Today in his senior season, Haught is light years ahead of where he was as a redshirt freshman. Haught became an All-American the past two seasons, finishing sixth in the NCAA Tournament in 2016 and fourth in 2017. Heading into Saturday’s match, he’s ranked second in the 197 with a 21-2 record this year. For Haught, it was just a continual process to accomplish those goals and get to where he is today.
“Honestly I think it was just a bunch of building day by day,” Haught said. “I don’t think there was one set time where it happened. If there was a time though, it’d be my redshirt sophomore season when I actually became an All-American. Maybe even beating Max Huntley from Michigan. He almost majored me the year before and then I came back and beat him at the end. It wasn’t a pretty match by no means, but it was just somebody who beat me before. I’m not sure if there was any certain turning point, but I think it was just a lot of days building day by day that got me to where I am now.”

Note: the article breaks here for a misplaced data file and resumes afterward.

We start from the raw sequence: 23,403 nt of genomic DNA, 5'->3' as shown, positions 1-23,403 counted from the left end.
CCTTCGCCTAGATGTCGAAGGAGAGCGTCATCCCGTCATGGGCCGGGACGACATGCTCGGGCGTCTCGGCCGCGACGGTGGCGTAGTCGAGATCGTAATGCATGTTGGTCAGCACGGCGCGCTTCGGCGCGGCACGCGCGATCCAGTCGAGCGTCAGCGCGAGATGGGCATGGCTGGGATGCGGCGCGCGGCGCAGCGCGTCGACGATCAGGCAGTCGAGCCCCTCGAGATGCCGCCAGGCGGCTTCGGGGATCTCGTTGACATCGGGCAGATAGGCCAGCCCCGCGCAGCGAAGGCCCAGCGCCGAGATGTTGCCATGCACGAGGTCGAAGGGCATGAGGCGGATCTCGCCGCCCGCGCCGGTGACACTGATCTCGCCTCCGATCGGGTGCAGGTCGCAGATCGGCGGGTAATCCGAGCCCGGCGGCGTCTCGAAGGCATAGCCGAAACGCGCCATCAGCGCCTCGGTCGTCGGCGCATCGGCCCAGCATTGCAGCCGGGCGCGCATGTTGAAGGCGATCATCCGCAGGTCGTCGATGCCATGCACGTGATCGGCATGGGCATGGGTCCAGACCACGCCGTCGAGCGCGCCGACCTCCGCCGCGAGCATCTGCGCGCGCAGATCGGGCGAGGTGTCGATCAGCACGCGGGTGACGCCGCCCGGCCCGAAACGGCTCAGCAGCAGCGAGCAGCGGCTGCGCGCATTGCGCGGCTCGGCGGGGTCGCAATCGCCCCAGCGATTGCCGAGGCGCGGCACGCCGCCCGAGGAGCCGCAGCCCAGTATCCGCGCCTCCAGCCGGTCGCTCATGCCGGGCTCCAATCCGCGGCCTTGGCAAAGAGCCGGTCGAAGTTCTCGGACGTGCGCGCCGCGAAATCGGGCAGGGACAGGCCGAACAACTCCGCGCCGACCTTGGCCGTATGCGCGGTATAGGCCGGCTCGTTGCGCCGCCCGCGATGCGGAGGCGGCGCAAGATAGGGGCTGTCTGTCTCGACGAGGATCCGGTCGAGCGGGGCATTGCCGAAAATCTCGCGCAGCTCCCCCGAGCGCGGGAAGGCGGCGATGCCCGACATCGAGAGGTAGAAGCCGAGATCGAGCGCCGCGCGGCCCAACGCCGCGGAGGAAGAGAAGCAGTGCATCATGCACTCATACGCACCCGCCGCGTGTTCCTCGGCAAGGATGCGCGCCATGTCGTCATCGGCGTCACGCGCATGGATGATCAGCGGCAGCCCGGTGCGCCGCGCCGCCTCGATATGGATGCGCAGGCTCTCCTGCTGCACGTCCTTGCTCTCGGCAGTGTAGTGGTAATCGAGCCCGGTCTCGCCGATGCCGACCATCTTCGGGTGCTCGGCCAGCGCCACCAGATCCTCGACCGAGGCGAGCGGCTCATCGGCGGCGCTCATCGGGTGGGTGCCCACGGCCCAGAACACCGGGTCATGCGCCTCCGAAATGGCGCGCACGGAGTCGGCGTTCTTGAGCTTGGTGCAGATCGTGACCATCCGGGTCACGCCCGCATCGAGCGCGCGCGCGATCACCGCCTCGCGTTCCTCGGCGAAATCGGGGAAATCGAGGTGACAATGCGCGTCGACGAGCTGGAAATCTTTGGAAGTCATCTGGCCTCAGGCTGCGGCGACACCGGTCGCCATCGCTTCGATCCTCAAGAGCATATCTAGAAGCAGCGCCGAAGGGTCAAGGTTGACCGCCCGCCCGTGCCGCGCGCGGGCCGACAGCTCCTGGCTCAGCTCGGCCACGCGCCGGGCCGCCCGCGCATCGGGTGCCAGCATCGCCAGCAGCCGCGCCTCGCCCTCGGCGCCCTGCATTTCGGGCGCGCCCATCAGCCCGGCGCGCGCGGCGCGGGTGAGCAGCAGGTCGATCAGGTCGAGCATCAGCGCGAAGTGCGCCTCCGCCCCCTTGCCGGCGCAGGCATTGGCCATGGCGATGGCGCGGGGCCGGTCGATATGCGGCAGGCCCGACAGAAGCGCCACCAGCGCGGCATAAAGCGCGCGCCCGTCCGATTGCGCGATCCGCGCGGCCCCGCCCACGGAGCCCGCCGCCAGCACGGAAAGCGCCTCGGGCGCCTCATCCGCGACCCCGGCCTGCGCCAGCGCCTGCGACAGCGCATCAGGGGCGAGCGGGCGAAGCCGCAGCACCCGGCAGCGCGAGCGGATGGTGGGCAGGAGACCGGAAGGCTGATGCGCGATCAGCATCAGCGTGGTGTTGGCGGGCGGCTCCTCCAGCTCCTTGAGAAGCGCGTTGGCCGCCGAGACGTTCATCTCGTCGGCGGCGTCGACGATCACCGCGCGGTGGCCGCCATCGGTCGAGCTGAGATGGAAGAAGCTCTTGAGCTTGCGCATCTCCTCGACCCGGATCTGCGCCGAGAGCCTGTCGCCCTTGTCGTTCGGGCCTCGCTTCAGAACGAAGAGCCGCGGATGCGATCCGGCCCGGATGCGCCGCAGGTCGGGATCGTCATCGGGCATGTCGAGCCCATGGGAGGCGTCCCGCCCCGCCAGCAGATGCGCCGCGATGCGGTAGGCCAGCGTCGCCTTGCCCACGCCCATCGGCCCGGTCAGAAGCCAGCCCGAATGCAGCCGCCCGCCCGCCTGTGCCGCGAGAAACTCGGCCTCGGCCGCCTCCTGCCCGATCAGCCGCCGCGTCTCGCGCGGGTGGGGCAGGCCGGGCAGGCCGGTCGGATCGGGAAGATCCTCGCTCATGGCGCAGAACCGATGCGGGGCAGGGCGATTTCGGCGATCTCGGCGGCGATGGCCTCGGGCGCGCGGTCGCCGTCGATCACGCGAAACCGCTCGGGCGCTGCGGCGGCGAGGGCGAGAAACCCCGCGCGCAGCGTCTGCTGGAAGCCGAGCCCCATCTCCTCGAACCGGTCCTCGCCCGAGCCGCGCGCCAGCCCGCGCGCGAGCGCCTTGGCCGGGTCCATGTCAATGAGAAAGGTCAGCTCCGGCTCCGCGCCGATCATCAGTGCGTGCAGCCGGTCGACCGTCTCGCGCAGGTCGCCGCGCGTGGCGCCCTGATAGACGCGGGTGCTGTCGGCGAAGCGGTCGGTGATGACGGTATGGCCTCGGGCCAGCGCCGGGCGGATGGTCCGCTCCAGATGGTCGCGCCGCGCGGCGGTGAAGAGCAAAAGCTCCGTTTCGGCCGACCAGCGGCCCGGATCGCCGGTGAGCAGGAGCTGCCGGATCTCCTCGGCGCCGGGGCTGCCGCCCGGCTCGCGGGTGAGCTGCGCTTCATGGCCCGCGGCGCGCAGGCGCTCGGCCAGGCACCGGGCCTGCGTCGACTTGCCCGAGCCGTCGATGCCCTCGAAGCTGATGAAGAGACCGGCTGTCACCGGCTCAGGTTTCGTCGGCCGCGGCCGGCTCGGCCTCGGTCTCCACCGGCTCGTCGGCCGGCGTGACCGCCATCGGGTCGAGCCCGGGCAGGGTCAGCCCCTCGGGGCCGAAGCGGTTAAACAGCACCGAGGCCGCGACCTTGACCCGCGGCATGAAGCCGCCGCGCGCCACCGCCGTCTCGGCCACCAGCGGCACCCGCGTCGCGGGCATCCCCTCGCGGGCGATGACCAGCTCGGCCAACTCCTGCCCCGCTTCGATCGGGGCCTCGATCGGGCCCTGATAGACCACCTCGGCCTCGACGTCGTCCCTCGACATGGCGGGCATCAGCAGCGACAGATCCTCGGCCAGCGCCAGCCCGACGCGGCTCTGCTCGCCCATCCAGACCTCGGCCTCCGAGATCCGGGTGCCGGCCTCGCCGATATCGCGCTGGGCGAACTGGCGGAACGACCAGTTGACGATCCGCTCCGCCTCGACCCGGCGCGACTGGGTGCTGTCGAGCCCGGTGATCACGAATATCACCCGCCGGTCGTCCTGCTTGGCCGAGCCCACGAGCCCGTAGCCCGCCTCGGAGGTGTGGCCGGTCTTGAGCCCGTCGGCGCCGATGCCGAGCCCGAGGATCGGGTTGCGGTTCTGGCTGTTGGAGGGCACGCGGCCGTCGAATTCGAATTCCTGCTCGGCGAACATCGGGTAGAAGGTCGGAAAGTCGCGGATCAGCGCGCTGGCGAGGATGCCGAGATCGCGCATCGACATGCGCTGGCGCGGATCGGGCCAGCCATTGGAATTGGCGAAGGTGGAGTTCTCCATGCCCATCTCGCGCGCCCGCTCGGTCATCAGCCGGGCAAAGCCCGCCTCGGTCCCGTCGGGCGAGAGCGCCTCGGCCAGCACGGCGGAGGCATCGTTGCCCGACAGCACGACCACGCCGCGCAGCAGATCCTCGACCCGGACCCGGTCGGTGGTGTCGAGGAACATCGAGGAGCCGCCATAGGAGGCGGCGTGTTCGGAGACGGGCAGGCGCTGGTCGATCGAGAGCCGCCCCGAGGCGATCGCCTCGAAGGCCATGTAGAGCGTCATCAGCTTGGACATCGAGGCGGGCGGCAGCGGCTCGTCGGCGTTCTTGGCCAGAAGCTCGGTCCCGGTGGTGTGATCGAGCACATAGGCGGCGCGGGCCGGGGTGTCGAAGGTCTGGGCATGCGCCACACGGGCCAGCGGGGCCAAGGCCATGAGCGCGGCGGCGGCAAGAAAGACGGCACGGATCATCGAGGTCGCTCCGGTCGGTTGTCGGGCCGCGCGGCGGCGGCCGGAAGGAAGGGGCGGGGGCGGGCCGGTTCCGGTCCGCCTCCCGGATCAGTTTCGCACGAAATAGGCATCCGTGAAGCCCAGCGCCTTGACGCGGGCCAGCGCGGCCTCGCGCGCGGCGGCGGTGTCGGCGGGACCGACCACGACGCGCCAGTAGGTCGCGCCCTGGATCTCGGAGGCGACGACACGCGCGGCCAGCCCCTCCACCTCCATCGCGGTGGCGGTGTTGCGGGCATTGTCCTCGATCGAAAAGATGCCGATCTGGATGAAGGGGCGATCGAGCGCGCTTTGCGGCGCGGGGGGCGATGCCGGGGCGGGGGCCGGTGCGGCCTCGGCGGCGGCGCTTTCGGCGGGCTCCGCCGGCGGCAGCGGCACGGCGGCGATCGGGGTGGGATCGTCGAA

From Robie’s vantage point, he saw a wrestler in Haught who possessed the intangibles to reach this point.
“The one thing we saw from Jared from the time he stepped on campus was just the type of worker he was,” Robie said. “His work ethic is just incredible. His attitude is fantastic. When you get guys like that who come in here with a purpose every day and try to get better, they’re intentional about it, they know what they want to improve upon, and they stack those days up one after another for four or five years, this is the result you get. You get a guy who went from someone who really wasn’t on the radar to a guy who’s a two time All-American and ranked second in the country.